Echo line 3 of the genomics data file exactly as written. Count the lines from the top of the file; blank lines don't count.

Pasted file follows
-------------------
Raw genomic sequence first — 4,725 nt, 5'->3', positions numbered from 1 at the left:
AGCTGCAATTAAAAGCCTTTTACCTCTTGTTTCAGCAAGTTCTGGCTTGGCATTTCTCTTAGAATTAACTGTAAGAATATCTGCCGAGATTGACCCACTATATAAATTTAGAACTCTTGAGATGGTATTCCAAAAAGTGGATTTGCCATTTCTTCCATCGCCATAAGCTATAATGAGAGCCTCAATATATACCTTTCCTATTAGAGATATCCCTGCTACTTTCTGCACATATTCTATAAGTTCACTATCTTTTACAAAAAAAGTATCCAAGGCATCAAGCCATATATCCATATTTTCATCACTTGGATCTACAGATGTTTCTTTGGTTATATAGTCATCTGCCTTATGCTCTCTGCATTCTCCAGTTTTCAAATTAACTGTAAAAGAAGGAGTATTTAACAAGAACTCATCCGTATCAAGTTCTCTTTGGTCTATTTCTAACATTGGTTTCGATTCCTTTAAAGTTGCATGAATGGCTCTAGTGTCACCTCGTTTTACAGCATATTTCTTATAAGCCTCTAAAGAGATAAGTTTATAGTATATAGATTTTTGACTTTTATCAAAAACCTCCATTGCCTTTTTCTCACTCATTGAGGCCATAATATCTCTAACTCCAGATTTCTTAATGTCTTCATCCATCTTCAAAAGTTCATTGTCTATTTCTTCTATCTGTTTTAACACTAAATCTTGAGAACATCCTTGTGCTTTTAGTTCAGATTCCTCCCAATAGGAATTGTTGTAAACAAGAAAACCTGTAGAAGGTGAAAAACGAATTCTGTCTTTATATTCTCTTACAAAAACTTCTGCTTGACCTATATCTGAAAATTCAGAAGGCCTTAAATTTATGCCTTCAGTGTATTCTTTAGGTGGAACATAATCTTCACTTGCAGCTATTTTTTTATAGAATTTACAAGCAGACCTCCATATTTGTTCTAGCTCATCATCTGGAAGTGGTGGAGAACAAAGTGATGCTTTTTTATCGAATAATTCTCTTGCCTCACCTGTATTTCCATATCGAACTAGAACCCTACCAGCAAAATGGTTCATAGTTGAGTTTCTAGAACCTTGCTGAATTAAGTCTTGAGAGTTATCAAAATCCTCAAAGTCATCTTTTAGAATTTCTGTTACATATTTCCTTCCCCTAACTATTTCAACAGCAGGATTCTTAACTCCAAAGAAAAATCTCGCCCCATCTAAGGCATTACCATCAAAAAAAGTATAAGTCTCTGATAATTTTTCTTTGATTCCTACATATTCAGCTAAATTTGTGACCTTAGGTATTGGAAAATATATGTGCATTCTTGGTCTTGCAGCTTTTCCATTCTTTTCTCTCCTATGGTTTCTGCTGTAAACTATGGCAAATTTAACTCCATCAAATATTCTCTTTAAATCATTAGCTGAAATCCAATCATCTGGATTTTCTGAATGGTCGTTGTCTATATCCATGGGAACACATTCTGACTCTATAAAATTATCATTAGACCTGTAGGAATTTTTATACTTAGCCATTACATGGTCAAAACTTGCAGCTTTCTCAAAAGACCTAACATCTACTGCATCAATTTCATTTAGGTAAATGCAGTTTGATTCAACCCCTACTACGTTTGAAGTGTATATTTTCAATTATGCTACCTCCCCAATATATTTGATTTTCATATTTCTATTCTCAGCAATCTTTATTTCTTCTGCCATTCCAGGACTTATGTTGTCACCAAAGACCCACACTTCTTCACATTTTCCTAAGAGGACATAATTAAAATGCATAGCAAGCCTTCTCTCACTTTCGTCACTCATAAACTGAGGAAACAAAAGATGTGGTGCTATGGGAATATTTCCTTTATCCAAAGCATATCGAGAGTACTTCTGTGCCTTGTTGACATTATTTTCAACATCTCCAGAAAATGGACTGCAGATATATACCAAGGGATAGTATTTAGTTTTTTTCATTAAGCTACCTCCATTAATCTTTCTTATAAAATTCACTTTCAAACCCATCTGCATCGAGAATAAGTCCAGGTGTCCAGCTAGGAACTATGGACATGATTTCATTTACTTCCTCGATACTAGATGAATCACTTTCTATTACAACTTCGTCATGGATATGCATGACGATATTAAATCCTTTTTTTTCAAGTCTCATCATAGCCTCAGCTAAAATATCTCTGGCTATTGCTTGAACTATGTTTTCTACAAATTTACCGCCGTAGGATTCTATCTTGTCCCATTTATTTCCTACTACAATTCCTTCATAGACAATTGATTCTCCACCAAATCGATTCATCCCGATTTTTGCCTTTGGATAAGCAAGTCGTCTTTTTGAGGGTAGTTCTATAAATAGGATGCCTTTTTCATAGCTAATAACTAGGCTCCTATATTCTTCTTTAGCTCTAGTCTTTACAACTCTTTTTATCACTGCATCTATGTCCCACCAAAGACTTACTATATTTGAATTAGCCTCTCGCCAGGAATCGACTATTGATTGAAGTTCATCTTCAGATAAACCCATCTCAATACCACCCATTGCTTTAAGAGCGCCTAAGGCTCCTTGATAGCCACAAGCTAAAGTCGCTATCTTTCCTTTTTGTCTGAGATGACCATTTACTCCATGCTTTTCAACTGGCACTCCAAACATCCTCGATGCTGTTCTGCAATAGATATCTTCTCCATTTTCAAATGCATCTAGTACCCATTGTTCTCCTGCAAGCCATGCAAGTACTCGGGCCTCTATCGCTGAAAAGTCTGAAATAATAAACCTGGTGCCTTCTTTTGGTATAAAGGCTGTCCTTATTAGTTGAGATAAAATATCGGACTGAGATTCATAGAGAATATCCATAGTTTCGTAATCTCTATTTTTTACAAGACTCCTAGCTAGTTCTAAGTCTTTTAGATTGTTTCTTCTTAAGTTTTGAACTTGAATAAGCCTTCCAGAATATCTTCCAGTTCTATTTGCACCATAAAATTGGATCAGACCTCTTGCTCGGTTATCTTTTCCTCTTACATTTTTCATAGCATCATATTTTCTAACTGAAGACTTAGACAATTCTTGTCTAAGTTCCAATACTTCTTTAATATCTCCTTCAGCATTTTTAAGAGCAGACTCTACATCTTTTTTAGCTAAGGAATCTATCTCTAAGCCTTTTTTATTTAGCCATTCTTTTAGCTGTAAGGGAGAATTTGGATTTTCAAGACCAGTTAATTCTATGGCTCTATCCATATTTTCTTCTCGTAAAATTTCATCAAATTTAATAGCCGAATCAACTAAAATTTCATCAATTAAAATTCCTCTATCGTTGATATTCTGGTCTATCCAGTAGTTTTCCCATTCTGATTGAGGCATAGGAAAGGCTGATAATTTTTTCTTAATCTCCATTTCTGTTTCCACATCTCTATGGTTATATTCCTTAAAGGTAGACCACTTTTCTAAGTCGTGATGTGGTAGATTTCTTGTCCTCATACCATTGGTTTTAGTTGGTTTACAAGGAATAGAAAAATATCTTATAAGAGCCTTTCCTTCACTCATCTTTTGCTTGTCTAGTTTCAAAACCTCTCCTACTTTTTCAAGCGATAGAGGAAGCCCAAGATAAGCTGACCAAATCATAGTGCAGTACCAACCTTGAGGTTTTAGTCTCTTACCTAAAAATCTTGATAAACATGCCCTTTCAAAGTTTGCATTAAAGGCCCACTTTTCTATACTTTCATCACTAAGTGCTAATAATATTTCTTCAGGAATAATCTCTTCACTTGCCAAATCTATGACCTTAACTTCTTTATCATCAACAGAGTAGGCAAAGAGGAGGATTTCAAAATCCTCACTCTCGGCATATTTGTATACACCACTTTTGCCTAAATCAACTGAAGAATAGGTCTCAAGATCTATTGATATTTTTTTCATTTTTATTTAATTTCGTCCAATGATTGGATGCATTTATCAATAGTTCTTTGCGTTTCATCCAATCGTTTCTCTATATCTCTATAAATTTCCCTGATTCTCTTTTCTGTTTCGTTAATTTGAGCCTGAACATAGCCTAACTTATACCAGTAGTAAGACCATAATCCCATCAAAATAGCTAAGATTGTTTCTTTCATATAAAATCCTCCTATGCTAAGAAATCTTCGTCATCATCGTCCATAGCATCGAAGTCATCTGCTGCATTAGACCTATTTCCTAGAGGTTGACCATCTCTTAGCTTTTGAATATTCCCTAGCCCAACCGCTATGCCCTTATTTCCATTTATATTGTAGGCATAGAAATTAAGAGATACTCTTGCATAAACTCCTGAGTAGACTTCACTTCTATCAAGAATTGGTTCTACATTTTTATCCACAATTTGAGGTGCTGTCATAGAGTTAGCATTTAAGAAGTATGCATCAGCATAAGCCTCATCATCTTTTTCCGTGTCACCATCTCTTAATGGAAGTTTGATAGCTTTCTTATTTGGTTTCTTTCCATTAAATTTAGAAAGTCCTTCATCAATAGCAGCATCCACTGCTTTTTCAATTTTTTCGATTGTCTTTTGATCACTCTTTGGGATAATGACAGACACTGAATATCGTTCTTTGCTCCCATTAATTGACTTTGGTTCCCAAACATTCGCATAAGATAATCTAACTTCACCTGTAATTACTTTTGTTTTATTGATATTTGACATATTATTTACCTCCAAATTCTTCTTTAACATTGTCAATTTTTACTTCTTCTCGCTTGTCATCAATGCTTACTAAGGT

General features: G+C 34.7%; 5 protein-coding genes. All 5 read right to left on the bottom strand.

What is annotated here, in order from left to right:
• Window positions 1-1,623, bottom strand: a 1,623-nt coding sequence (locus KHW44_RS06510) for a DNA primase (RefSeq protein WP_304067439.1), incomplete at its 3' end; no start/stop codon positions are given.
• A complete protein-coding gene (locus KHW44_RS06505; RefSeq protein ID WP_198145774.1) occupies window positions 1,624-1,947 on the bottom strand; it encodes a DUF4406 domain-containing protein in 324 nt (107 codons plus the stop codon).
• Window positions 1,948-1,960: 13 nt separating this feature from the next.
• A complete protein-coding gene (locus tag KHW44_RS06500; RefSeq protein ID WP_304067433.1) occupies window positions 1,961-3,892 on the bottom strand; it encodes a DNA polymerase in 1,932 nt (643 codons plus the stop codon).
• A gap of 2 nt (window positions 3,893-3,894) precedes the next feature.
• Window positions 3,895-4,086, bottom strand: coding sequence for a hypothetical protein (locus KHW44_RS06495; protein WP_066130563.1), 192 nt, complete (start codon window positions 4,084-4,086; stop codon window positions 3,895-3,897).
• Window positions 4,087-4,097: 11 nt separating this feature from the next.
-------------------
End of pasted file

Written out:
General features: G+C 34.7%; 5 protein-coding genes. All 5 read right to left on the bottom strand.